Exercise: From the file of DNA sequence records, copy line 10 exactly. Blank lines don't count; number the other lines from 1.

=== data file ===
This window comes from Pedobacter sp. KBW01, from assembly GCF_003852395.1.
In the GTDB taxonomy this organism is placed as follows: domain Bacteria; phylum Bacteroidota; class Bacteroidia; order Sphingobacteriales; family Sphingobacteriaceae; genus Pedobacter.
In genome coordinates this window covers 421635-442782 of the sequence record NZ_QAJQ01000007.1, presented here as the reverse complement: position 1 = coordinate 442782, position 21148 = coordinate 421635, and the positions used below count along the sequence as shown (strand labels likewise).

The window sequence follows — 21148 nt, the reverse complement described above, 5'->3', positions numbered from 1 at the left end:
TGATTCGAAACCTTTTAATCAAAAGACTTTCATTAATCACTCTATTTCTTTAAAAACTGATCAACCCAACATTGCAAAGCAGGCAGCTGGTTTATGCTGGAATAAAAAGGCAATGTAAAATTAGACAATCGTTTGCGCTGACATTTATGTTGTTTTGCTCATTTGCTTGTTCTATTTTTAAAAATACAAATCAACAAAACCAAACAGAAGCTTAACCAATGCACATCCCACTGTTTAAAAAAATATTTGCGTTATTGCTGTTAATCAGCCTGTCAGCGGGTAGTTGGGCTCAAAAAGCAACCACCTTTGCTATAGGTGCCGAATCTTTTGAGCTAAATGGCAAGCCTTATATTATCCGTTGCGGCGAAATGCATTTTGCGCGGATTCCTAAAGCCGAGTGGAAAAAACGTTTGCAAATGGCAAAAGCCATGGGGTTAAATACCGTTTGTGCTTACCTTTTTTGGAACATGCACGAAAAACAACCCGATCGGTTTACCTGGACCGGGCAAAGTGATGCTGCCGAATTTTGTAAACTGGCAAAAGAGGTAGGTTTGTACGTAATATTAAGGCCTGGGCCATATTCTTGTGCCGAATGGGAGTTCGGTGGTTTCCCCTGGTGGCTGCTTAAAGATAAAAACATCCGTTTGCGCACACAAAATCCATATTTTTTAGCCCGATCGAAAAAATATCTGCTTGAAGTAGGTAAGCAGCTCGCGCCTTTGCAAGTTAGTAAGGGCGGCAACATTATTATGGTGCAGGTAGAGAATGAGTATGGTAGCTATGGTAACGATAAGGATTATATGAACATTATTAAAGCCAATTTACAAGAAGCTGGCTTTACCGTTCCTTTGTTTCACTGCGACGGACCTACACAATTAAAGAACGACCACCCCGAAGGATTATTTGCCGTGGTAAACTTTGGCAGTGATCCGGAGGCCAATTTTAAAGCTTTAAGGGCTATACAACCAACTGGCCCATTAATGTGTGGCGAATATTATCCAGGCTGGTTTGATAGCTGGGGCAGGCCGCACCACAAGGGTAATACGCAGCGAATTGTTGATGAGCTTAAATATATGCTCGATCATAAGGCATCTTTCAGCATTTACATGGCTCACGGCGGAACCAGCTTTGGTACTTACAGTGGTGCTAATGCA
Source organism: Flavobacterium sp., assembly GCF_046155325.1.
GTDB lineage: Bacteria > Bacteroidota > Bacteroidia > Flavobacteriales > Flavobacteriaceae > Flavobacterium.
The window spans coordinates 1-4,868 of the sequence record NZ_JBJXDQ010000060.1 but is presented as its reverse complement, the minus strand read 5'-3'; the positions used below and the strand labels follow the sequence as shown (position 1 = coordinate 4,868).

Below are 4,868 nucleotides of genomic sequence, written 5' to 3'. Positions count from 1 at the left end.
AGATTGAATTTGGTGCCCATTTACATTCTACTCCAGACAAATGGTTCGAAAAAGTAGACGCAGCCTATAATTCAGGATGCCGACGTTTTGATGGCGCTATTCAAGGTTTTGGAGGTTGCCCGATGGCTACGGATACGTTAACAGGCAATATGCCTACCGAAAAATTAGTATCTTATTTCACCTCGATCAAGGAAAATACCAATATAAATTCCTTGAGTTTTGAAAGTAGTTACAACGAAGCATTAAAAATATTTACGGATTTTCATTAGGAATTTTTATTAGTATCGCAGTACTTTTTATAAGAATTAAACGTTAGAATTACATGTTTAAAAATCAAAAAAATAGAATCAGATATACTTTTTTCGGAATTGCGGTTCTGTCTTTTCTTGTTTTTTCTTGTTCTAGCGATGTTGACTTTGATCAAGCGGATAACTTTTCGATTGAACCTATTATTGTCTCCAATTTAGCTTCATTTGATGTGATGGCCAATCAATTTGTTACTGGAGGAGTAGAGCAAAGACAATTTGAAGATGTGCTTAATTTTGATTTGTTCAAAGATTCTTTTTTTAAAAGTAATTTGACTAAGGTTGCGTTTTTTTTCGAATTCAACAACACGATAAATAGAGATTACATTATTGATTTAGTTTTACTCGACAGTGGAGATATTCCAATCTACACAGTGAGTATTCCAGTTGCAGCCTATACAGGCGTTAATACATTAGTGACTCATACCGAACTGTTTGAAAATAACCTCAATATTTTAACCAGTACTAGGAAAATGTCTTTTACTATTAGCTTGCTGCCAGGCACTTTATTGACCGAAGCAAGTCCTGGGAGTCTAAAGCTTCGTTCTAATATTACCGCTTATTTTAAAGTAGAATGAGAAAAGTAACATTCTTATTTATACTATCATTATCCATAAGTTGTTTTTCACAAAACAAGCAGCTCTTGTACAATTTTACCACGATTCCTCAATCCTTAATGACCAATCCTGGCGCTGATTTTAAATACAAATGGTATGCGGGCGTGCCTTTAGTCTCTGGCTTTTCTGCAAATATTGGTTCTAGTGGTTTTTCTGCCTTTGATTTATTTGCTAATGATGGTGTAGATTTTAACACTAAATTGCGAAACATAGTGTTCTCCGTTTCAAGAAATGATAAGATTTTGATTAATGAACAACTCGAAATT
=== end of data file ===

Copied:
AGATTGAATTTGGTGCCCATTTACATTCTACTCCAGACAAATGGTTCGAAAAAGTAGACGCAGCCTATAATTCAGGATGCCGACGTTTTGATGGCGCTATTCAAGGTTTTGGAGGTTGCCCGATGGCTACGGATACGTTAACAGGCAATATGCCTACCGAAAAATTAGTATCTTATTTCACCTCGATCAAGGAAAATACCAATATAAATTCCTTGAGTTTTGAAAGTAGTTACAACGAAGCATTAAAAATATTTACGGATTTTCATTAGGAATTTTTATTAGTATCGCAGTACTTTTTATAAGAATTAAACGTTAGAATTACATGTTTAAAAATCAAAAAAATAGAATCAGATATACTTTTTTCGGAATTGCGGTTCTGTCTTTTCTTGTTTTTTCTTGTTCTAGCGATGTTGACTTTGATCAAGCGGATAACTTTTCGATTGAACCTATTATTGTCTCCAATTTAGCTTCATTTGATGTGATGGCCAATCAATTTGTTACTGGAGGAGTAGAGCAAAGACAATTTGAAGATGTGCTTAATTTTGATTTGTTCAAAGATTCTTTTTTTAAAAGTAATTTGACTAAGGTTGCGTTTTTTTTCGAATTCAACAACACGATAAATAGAGATTACATTATTGATTTAGTTTTACTCGACAGTGGAGATATTCCAATCTACACAGTGAGTATTCCAGTTGCAGCCTATACAGGCGTTAATACATTAGTGACTCATACCGAACTGTTTGAAAATAACCTCAATATTTTAACCAGTACTAGGAAAATGTCTTTTACTATTAGCTTGCTGCCAGGCACTTTATTGACCGAAGCAAGTCCTGGGAGTCTAAAGCTTCGTTCTAATATTACCGCTTATTTTAAAGTAGAATGAGAAAAGTAACATTCTTATTTATACTATCATTATCCATAAGTTGTTTTTCACAAAACAAGCAGCTCTTGTACAATTTTACCACGATTCCTCAATCCTTAATGACCAATCCTGGCGCTGATTTTAAATACAAATGGTATGCGGGCGTGCCTTTAGTCTCTGGCTTTTCTGCAAATATTGGTTCTAGTGGTTTTTCTGCCTTTGATTTATTTGCTAATGATGGTGTAGATTTTAACACTAAATTGCGAAACATAGTGTTCTCCGTTTCAAGAAATGATAAGATTTTGATTAATGAACAACTCGAAATT